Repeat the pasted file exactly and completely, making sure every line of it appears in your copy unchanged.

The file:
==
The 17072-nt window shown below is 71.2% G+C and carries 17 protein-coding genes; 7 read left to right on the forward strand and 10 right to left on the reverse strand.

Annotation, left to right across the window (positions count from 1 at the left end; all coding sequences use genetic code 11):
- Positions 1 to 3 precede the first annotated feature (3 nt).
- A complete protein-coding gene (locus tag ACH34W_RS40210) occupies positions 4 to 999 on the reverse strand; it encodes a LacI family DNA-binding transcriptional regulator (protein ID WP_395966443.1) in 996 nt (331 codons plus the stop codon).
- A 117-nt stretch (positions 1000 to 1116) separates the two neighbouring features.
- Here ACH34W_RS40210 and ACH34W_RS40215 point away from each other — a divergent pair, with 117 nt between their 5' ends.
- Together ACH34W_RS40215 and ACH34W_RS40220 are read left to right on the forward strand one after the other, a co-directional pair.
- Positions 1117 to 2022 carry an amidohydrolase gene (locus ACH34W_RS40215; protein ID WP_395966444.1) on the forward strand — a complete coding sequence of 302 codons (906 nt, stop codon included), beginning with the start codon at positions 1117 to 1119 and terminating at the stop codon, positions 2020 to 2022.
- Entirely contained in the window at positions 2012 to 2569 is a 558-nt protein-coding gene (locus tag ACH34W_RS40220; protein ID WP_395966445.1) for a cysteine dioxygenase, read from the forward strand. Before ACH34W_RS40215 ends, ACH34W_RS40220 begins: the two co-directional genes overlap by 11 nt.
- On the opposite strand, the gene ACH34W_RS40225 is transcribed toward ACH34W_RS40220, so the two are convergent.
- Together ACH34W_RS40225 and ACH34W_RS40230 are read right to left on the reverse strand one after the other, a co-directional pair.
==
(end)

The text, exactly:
The 17072-nt window shown below is 71.2% G+C and carries 17 protein-coding genes; 7 read left to right on the forward strand and 10 right to left on the reverse strand.

Annotation, left to right across the window (positions count from 1 at the left end; all coding sequences use genetic code 11):
- Positions 1 to 3 precede the first annotated feature (3 nt).
- A complete protein-coding gene (locus tag ACH34W_RS40210) occupies positions 4 to 999 on the reverse strand; it encodes a LacI family DNA-binding transcriptional regulator (protein ID WP_395966443.1) in 996 nt (331 codons plus the stop codon).
- A 117-nt stretch (positions 1000 to 1116) separates the two neighbouring features.
- Here ACH34W_RS40210 and ACH34W_RS40215 point away from each other — a divergent pair, with 117 nt between their 5' ends.
- Together ACH34W_RS40215 and ACH34W_RS40220 are read left to right on the forward strand one after the other, a co-directional pair.
- Positions 1117 to 2022 carry an amidohydrolase gene (locus ACH34W_RS40215; protein ID WP_395966444.1) on the forward strand — a complete coding sequence of 302 codons (906 nt, stop codon included), beginning with the start codon at positions 1117 to 1119 and terminating at the stop codon, positions 2020 to 2022.
- Entirely contained in the window at positions 2012 to 2569 is a 558-nt protein-coding gene (locus tag ACH34W_RS40220; protein ID WP_395966445.1) for a cysteine dioxygenase, read from the forward strand. Before ACH34W_RS40215 ends, ACH34W_RS40220 begins: the two co-directional genes overlap by 11 nt.
- On the opposite strand, the gene ACH34W_RS40225 is transcribed toward ACH34W_RS40220, so the two are convergent.
- Together ACH34W_RS40225 and ACH34W_RS40230 are read right to left on the reverse strand one after the other, a co-directional pair.